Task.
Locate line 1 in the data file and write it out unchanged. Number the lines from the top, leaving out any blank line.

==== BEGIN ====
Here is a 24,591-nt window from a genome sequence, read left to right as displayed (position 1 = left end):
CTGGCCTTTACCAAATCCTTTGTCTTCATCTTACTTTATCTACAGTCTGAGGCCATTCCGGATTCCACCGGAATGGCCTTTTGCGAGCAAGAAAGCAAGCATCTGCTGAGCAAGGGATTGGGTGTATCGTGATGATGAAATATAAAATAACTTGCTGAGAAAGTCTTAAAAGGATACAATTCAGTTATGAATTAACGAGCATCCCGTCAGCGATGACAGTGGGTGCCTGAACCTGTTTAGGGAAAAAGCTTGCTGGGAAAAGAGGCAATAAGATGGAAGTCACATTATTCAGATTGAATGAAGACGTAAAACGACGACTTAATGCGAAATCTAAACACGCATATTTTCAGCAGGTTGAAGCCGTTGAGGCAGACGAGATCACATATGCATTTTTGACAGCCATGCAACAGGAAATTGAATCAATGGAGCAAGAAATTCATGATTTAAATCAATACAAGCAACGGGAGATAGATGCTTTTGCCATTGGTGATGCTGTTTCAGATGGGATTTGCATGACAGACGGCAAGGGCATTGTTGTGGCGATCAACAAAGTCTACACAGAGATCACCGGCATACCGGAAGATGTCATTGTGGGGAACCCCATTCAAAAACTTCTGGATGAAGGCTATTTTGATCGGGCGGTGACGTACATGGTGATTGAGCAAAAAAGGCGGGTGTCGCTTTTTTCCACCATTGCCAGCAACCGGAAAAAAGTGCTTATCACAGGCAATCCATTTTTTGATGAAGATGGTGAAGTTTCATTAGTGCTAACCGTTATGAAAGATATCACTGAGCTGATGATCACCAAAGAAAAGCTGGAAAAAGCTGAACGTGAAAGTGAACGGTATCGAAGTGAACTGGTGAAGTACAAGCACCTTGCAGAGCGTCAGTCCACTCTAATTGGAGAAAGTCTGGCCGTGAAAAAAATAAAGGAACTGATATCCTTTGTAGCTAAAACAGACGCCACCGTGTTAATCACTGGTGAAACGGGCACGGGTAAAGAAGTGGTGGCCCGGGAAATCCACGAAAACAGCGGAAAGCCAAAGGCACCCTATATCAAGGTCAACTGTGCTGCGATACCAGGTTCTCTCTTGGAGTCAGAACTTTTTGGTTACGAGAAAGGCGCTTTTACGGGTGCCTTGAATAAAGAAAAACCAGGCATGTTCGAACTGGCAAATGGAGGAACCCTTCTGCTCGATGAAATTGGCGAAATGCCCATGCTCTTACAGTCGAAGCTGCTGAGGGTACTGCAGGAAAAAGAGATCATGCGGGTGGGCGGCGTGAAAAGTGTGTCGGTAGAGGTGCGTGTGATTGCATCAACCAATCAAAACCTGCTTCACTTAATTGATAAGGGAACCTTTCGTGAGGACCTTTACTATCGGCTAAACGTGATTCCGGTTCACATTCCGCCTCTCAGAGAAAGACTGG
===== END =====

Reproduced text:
Here is a 24,591-nt window from a genome sequence, read left to right as displayed (position 1 = left end):